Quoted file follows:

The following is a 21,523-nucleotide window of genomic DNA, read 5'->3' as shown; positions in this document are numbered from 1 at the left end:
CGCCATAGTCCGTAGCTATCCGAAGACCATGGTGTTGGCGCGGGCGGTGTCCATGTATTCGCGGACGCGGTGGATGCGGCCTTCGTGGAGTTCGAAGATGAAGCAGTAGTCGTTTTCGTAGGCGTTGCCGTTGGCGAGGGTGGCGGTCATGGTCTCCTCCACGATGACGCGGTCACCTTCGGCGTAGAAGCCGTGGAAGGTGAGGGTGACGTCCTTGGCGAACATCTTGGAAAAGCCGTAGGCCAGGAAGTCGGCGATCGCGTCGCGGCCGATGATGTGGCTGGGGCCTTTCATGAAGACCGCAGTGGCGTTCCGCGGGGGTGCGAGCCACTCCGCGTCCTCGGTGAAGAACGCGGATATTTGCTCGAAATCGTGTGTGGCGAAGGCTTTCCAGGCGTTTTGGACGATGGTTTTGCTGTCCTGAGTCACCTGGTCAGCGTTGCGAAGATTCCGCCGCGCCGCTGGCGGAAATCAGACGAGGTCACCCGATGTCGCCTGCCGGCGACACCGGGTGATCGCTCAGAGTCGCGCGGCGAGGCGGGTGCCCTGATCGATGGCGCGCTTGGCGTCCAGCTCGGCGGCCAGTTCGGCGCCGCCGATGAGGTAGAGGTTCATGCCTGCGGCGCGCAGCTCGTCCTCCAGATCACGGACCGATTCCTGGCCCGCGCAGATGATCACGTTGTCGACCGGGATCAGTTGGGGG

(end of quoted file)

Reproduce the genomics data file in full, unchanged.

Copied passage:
The following is a 21,523-nucleotide window of genomic DNA, read 5'->3' as shown; positions in this document are numbered from 1 at the left end:
CGCCATAGTCCGTAGCTATCCGAAGACCATGGTGTTGGCGCGGGCGGTGTCCATGTATTCGCGGACGCGGTGGATGCGGCCTTCGTGGAGTTCGAAGATGAAGCAGTAGTCGTTTTCGTAGGCGTTGCCGTTGGCGAGGGTGGCGGTCATGGTCTCCTCCACGATGACGCGGTCACCTTCGGCGTAGAAGCCGTGGAAGGTGAGGGTGACGTCCTTGGCGAACATCTTGGAAAAGCCGTAGGCCAGGAAGTCGGCGATCGCGTCGCGGCCGATGATGTGGCTGGGGCCTTTCATGAAGACCGCAGTGGCGTTCCGCGGGGGTGCGAGCCACTCCGCGTCCTCGGTGAAGAACGCGGATATTTGCTCGAAATCGTGTGTGGCGAAGGCTTTCCAGGCGTTTTGGACGATGGTTTTGCTGTCCTGAGTCACCTGGTCAGCGTTGCGAAGATTCCGCCGCGCCGCTGGCGGAAATCAGACGAGGTCACCCGATGTCGCCTGCCGGCGACACCGGGTGATCGCTCAGAGTCGCGCGGCGAGGCGGGTGCCCTGATCGATGGCGCGCTTGGCGTCCAGCTCGGCGGCCAGTTCGGCGCCGCCGATGAGGTAGAGGTTCATGCCTGCGGCGCGCAGCTCGTCCTCCAGATCACGGACCGATTCCTGGCCCGCGCAGATGATCACGTTGTCGACCGGGATCAGTTGGGGG